Oil and Gas Lift using Beam Pump

Beam Pumping Units

When energy is required to move the product to surface, the energy comes in the form of artificial lift.

Application of Mechanical Pumping.

The mechanical pumping unit remains as one of the best ways to produce artificial lift wells. It is also satisfactory for marginally producing wells, and the majority of all

artificial lift wells use mechanical lift. This system of pumping works well for

low production because the surface equipment requires very little daily attention.

Each installation is an independent system, is economical to maintain, is easily automated,  and is ideal for both intermittent as well as continuous production. Other lift methods may be more appropriate for a specific situation and for higher production rates, but for many applications mechanical lift is ideal, including in shallow  wells.

A standard conventional pumping system consists of 3 major components:

The beam pump

The bottom hole pump.

The sucker rod and tubing string, which connects the beam pump to the bottom hole pump.

 A conventional beam-style pumping unit.

The crank of the pumping unit is driven in a circular motion by the rotation of the sheaves or pulleys, belts, and gearbox.

The gearbox is driven by the prime mover, generally a gas-powered engine or an electric motor.

The pitman arms are connected to the walking beam, and the rotary action is converted into reciprocating power to the walking beam and the horse head. A set of counterweights offsets the weight of the string of rods and part of the weight of the fluid in the tubing.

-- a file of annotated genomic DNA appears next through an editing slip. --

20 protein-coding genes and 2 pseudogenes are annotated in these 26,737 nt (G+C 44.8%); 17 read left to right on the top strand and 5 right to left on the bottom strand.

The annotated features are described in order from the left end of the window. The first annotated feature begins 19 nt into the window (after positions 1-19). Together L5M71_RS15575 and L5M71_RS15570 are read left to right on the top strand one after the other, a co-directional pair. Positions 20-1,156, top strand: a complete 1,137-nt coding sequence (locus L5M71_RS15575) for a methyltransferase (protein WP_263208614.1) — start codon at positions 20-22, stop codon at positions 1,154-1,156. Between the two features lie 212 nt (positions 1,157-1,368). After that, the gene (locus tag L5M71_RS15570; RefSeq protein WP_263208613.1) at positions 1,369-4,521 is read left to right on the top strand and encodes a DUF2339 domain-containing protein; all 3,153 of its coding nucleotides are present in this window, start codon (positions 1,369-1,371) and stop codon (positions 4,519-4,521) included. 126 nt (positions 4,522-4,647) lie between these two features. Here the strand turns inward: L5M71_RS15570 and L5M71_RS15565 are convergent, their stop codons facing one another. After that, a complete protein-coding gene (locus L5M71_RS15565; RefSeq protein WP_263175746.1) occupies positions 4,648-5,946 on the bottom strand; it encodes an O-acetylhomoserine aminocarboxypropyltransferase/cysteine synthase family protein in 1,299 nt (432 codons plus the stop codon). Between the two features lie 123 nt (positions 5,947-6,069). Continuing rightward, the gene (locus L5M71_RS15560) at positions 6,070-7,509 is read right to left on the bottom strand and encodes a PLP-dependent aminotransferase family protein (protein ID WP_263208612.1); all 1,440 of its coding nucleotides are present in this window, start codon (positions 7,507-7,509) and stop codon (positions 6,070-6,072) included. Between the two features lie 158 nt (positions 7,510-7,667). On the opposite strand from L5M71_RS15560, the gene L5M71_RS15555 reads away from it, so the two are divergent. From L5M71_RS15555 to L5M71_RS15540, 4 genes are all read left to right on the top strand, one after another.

The string of rods usually extends through the tubing to the bottom of the well, and a pump is installed below the fluid level at the bottom of the hole. By using a ball-and-seat style of standing and traveling valves, the liquid—usually a combination of oil and water—is pumped from the bottom of the oil well to the surface, through the flow line, and into the tank.

As the pumping unit starts, the head of the pumping unit moves upward, lifting the

sucker rod string and the plunger in the pump. The traveling ball or valve closes so

that oil cannot pass through the plunger as it moves upward. This action lifts the fluid in the tubing string toward the surface, while also creating reduced pressure below the plunger. The standing valve in the bottom of the pump opens due to the reduced pressure, allowing additional fluid to enter the bottom of the pump.

As the rod string starts moving downward, the increased pressure from above close the standing valve in the bottom of the pump. This prevents the oil that has entered the pump barrel from flowing back into the formation and allows pressure to build up between the valves, which open the traveling valve as the pressure between the valves grows greater than the weight of the fluid in the tubing. The plunger passes down through the fluid that entered the pump barrel during the upstroke, trapping it on top of the plunger once the traveling valve closes as the next upstroke begins, and the cycle will be repeated. The time required for each cycle is determined by how the pumping unit is configured, including the speed of the prime mover, the ratio of gears in the gearbox, and the sizes of the sheaves or pulleys. This cycle time is referred to as strokes per minute (SPM) and is partially determined by the revolutions per minute (RPM) of the prime mover.

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